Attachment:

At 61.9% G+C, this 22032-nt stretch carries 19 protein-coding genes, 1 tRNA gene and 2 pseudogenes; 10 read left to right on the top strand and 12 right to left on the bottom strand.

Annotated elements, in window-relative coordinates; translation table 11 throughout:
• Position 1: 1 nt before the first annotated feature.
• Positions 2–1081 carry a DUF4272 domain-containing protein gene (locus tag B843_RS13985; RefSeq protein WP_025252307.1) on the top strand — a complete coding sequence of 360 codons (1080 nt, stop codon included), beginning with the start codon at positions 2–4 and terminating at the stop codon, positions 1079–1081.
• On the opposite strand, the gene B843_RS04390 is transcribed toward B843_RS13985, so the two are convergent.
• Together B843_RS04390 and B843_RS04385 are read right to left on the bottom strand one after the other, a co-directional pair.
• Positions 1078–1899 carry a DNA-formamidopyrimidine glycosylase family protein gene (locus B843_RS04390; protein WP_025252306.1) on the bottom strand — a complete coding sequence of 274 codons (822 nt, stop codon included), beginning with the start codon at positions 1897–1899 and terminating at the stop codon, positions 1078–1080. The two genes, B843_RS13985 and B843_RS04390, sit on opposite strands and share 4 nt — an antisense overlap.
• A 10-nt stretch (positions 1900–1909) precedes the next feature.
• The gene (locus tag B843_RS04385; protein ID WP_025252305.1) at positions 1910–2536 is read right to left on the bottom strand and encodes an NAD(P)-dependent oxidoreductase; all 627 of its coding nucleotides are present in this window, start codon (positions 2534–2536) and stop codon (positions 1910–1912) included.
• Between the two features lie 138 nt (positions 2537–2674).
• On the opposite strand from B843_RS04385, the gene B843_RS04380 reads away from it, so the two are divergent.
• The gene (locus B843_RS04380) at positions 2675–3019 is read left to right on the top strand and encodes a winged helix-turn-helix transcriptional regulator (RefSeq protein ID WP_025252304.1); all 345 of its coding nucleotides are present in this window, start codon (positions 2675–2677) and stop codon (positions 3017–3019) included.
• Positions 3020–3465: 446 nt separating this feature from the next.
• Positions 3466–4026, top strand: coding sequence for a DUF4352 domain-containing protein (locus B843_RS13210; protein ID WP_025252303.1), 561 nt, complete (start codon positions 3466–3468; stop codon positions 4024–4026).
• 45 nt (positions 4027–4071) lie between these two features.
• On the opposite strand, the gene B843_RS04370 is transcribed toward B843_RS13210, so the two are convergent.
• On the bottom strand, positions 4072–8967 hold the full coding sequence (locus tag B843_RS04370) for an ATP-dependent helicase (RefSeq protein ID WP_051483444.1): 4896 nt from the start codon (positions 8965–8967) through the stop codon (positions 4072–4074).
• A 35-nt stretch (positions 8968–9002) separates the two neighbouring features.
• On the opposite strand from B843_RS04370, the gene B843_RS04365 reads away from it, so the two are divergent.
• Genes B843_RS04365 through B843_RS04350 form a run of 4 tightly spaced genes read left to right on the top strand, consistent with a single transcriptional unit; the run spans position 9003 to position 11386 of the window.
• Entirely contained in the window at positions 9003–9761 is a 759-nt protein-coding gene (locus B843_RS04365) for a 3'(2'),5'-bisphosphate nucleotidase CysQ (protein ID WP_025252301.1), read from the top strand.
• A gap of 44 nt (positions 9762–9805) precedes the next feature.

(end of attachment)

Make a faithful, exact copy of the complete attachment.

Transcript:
At 61.9% G+C, this 22032-nt stretch carries 19 protein-coding genes, 1 tRNA gene and 2 pseudogenes; 10 read left to right on the top strand and 12 right to left on the bottom strand.

Annotated elements, in window-relative coordinates; translation table 11 throughout:
• Position 1: 1 nt before the first annotated feature.
• Positions 2–1081 carry a DUF4272 domain-containing protein gene (locus tag B843_RS13985; RefSeq protein WP_025252307.1) on the top strand — a complete coding sequence of 360 codons (1080 nt, stop codon included), beginning with the start codon at positions 2–4 and terminating at the stop codon, positions 1079–1081.
• On the opposite strand, the gene B843_RS04390 is transcribed toward B843_RS13985, so the two are convergent.
• Together B843_RS04390 and B843_RS04385 are read right to left on the bottom strand one after the other, a co-directional pair.
• Positions 1078–1899 carry a DNA-formamidopyrimidine glycosylase family protein gene (locus B843_RS04390; protein WP_025252306.1) on the bottom strand — a complete coding sequence of 274 codons (822 nt, stop codon included), beginning with the start codon at positions 1897–1899 and terminating at the stop codon, positions 1078–1080. The two genes, B843_RS13985 and B843_RS04390, sit on opposite strands and share 4 nt — an antisense overlap.
• A 10-nt stretch (positions 1900–1909) precedes the next feature.
• The gene (locus tag B843_RS04385; protein ID WP_025252305.1) at positions 1910–2536 is read right to left on the bottom strand and encodes an NAD(P)-dependent oxidoreductase; all 627 of its coding nucleotides are present in this window, start codon (positions 2534–2536) and stop codon (positions 1910–1912) included.
• Between the two features lie 138 nt (positions 2537–2674).
• On the opposite strand from B843_RS04385, the gene B843_RS04380 reads away from it, so the two are divergent.
• The gene (locus B843_RS04380) at positions 2675–3019 is read left to right on the top strand and encodes a winged helix-turn-helix transcriptional regulator (RefSeq protein ID WP_025252304.1); all 345 of its coding nucleotides are present in this window, start codon (positions 2675–2677) and stop codon (positions 3017–3019) included.
• Positions 3020–3465: 446 nt separating this feature from the next.
• Positions 3466–4026, top strand: coding sequence for a DUF4352 domain-containing protein (locus B843_RS13210; protein ID WP_025252303.1), 561 nt, complete (start codon positions 3466–3468; stop codon positions 4024–4026).
• 45 nt (positions 4027–4071) lie between these two features.
• On the opposite strand, the gene B843_RS04370 is transcribed toward B843_RS13210, so the two are convergent.
• On the bottom strand, positions 4072–8967 hold the full coding sequence (locus tag B843_RS04370) for an ATP-dependent helicase (RefSeq protein ID WP_051483444.1): 4896 nt from the start codon (positions 8965–8967) through the stop codon (positions 4072–4074).
• A 35-nt stretch (positions 8968–9002) separates the two neighbouring features.
• On the opposite strand from B843_RS04370, the gene B843_RS04365 reads away from it, so the two are divergent.
• Genes B843_RS04365 through B843_RS04350 form a run of 4 tightly spaced genes read left to right on the top strand, consistent with a single transcriptional unit; the run spans position 9003 to position 11386 of the window.
• Entirely contained in the window at positions 9003–9761 is a 759-nt protein-coding gene (locus B843_RS04365) for a 3'(2'),5'-bisphosphate nucleotidase CysQ (protein ID WP_025252301.1), read from the top strand.
• A gap of 44 nt (positions 9762–9805) precedes the next feature.